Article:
Costs Protection Bill 2023

Policies, Publications & Submissions - January 9, 2024

The ACTU welcomes the opportunity to make a submission on the Australian Human Rights Commission Amendment (Costs Protection) Bill 2023 (the Bill) to the Senate Legal and Constitutional Affairs Committee. The Bill implements the final legislative recommendation arising out of the Respect@Work Report (Recommendation 25).

The Bill is the result of an extensive consultation process undertaken by the Government over the last 12 months, and we commend it on a very thorough and considered process. Costs provisions initially included in the Anti-Discrimination and Human Rights Legislation Amendment (Respect@Work) Bill 2022 (Respect@Work Bill) were removed in response to significant concerns about the proposed ‘soft costs neutrality’ model raised by many, including the community legal sector, legal professionals, unions, academics and others. The matter was subsequently referred by the Government to the Attorney-General’s Department for a review into an appropriate cost model for Commonwealth anti-discrimination laws (the Review), resulting in the publication of the Consultation Paper: Review into an Appropriate Cost Model for Commonwealth Anti-Discrimination Laws (February 2023) (the Consultation Paper). Organisations were invited to make submissions to the Review, which have been published. The Department also held multiple consultation roundtables with a wide range of organisations. Following the consultation process, the Government introduced the Bill to the House of Representatives on 15 November 2023. The costs provisions in the Bill are a significant positive advance on the costs provision initially included in the Respect@Work Bill.

During the consultation process, the equal access model emerged as the model that would best achieve the policy objectives of Recommendation 25 and the Respect@Work Report. It was widely seen as being superior to the soft and hard costs neutrality models that had previously been proposed. The Power to Prevent Coalition (a diverse group of community organisations, unions, academics, peak bodies, health professionals, lawyers and victim-survivors) advocated for this reform, with 85 organisations endorsing a call for an equal accesscosts modelin discrimination and sexual harassment matters. This represents broad support across the sector for this model. Submissions to the Review also demonstrated strongly held and consistent views that an equal access costs model would best achieve the policy objectives of the Respect@Work Report.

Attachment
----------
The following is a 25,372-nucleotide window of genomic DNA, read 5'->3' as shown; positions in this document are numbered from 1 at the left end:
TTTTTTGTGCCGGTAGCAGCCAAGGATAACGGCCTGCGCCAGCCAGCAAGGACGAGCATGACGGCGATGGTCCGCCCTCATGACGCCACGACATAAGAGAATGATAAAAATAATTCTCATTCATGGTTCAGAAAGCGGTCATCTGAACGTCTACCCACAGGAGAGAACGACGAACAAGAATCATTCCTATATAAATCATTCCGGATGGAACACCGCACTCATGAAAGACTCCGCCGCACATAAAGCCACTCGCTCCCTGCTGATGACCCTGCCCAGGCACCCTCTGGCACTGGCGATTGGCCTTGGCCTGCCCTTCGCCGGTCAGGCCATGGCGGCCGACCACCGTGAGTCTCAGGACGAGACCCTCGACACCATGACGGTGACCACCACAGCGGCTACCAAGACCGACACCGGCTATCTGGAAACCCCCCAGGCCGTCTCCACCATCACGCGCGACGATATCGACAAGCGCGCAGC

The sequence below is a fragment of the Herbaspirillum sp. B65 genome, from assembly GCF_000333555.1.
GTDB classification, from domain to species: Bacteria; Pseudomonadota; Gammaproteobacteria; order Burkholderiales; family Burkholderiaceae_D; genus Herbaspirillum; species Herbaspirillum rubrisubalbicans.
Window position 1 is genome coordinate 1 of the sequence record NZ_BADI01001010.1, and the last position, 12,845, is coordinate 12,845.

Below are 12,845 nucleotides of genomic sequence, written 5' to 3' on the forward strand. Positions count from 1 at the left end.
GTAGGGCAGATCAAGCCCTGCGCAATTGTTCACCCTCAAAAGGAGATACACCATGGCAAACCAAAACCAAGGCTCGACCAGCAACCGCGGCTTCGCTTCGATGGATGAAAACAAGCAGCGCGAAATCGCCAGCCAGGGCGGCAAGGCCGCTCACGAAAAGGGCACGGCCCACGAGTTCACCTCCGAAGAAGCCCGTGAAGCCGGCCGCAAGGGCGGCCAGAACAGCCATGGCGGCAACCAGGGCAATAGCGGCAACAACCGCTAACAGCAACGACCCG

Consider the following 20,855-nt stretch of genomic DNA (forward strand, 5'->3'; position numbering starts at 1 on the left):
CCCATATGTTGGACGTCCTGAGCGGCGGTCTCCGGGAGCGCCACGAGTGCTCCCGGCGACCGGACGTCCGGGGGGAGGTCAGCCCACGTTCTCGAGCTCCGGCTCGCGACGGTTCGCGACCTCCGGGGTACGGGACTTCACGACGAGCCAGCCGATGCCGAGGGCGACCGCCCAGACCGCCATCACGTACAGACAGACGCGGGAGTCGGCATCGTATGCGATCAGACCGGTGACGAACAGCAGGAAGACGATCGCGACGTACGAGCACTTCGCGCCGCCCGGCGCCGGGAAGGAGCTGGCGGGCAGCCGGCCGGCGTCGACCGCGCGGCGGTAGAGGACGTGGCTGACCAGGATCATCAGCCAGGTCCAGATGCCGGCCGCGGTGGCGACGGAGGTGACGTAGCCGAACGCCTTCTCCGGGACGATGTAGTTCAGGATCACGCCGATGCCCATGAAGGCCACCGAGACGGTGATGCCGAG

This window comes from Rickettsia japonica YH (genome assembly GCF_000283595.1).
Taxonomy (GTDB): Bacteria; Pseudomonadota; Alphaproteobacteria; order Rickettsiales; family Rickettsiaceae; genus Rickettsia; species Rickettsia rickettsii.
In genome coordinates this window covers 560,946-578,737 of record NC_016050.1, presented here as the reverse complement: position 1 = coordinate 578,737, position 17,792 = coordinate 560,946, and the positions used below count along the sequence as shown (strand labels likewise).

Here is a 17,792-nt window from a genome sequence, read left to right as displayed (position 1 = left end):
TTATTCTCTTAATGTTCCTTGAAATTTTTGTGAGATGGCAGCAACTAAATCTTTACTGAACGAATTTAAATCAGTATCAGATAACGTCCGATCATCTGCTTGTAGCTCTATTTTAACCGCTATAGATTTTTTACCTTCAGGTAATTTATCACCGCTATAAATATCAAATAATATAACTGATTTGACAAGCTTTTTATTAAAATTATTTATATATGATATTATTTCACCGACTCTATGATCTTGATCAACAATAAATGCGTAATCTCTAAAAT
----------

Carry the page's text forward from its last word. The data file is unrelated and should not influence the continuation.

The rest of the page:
The ACTU welcomes and supports the Bill, which implements a modified Equal Access costs model in federal anti-discrimination law in Australia, addressing a key barrier to people pursuing redress for discrimination and sexual harassment. This will mean that individuals who bring claims of discrimination and sexual harassment can recoup their legal costs if they are successful while being protected from having to pay legal costs if they are unsuccessful (except in limited circumstances). Legal costs in these types of cases can easily be in the hundreds of thousands of dollars and can cause severe financial hardship including bankruptcy – a major barrier to people speaking up when they are harmed by discrimination or sexual harassment.

The ACTU further notes our support for the Power to Prevent Coalition’s submission to the Committee regarding this reform, which welcomes the Bill and the adoption of key principles of the Equal Access model.

Importantly, this reform will:

  • Remove financial barriers that prevent victims of discrimination and sexual harassment from seeking justice,
  • Greatly enhance access to justice for people who have experienced discrimination and harassment,
  • Ensure applicants can access legal representation and are able to come forward without the risk of becoming bankrupt or facing significant debt simply for enforcing their rights,
  • Lead to more judicial consideration of anti-discrimination laws, send a clear message that this behaviour is unacceptable, and allow damages awards to better reflect community standards,
  • Reflect the public interest in holding people to account for discrimination and harassment,
  • Overcome the deterrent effect that an adverse costs order poses to applicants, and
  • Address the power imbalances and resource disparities present in most unlawful discrimination proceedings.

We have recommendations regarding a few technical matters which we believe would strengthen the Bill further and ensure that its aims are not undermined in practice. The ACTU supports the Bill and we urge the Committee to recommend its passage.

The ACTU Network

Australian Unions

Whether you want to join a union, take action in campaigns, or make the most of the benefits of being a union member, Australian Unions is the place to go for information and resources.
Visit Australian Unions

Mind Your Head

We’re taking action to protect workplace mental health.
Visit Mind Your Head


Your rights at work for students and for people entering the workforce for the first time.
Visit Worksite


Information and resources for health and safety representatives and workers about how to speak up at work for health and safety.
Visit OHS

Union Aid Abroad

Union Aid Abroad-APHEDA is the overseas aid and development agency of the ACTU. Our work aims to build self-reliance through support to educational and training projects for workers and their organisations in the developing world.
Visit Union Aid Abroad

ACTU National Union Directory

Find who you are looking for from the who’s who of the union movement.
Visit the ACTU National Union Dictionary
Australian Council of Trade Unions

Representing Australian workers and their families.